But he wishes to pass a bill that would provide minimum mandatory jail time for somebody who, concerned with the well-being of an animal, or seeing cruelty inflicted, photographs it and sends it to the authorities?

 

The second reading for this bill specifically mentions the theft of “a couple of goats from a country cafe” as sparking his intervention. Indeed, the proprietor of this business has become the “poster-boy” for the inquiry. 

 

This is the same guy, owner of the largest dairy farm in Australia who also runs a huge dairy herd in New Zealand, whose property had dead and dying goats strewn around; whose previous staff testify they are still traumatised by their experiences there. This is the same facility where footage recently emerged of workers killing baby goats by the trailer load and casually throwing their dead bodies in the bin. The same guy that when footage emerged in September of sick and dying goats on his property, lied about it to the Weekly Times and suggested it was something that happened 6 years ago and was associated with a disease outbreak. It wasn’t. It was footage taken this year. 

 

This is the same guy who, when asked at the inquiry into animal activism about the slaughter of baby animals, deflected and dissembled, and finally now says it was “according to best practice”.

 

In the inquiry into animal activism ongoing, a number of key themes emerged, with support across the board, including some activists, farmers, businesses, community and industry groups.

 

These include the radical notion that we should try and systematically reduce animal suffering, rather than trying to punish whistleblowers who expose it. 

 

I want to thank Ms Bath for giving us the opportunity to have this inquiry, which has thrown open to us all the evidence of the cruelty at the heart of this industry.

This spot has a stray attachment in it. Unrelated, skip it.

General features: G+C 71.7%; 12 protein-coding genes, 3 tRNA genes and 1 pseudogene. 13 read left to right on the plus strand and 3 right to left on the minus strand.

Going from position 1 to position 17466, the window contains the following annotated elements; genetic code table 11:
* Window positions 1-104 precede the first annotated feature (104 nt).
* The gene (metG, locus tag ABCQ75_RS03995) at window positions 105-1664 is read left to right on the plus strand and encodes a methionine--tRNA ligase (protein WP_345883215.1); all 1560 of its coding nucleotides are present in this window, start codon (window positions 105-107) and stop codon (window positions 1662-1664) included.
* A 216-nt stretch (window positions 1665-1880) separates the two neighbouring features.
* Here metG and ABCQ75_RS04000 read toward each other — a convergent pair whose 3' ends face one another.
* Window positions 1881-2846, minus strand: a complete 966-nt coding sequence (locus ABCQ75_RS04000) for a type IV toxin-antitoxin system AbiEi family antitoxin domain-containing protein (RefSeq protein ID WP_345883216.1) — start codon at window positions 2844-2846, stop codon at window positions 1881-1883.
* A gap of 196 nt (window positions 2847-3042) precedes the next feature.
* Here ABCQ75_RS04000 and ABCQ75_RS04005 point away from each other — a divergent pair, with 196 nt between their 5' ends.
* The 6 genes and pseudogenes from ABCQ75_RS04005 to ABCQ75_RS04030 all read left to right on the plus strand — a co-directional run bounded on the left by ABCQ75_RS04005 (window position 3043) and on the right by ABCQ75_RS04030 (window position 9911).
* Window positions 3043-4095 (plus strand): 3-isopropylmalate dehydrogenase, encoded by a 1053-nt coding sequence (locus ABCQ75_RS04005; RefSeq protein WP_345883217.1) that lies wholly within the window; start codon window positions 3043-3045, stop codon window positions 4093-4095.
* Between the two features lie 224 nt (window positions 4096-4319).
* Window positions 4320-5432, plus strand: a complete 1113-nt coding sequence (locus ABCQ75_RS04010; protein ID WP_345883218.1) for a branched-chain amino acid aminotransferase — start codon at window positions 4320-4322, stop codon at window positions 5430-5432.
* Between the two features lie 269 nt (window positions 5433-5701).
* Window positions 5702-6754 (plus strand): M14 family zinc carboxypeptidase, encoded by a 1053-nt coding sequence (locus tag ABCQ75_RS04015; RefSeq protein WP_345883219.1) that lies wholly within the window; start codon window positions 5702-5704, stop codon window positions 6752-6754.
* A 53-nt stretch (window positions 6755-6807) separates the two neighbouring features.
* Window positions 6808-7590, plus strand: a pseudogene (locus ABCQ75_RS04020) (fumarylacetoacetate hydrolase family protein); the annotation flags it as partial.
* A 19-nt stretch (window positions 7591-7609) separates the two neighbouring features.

For example, the CEO of the Australian Meat Industry Council spoke against animal activists but acknowledged “…we need to be very clear and transparent on how we manage livestock”. “We are going to be the number one supporter of bringing in “, “a national animal welfare strategy”.  “If we fail our social licence as an industry…then that is on us”.

 

So here we have the industry itself, certainly experts on their own concerns, suggesting greater transparency and improved animal welfare…something that my colleague seems unwilling to countenance.

 

We had farmers explaining their problem with animal activists but conceding that “I do not deny that within the animal industry there are people who are cruel to their animals, and they are not very hard to find. You know, there are lots of reports. But that cruelty, and the administration of the regulations to overcome that cruelty people seem to turn a blind eye to. So I think the regulations are there but they are not being administered.”

 

So we see farmers acknowledging that cruelty is going unstopped. 

 

I say that going to the heart of the matter, addressing that underlying problem is surely the first option. 

 

Everybody in this chamber knows what I think: So let me tell you what experts are saying.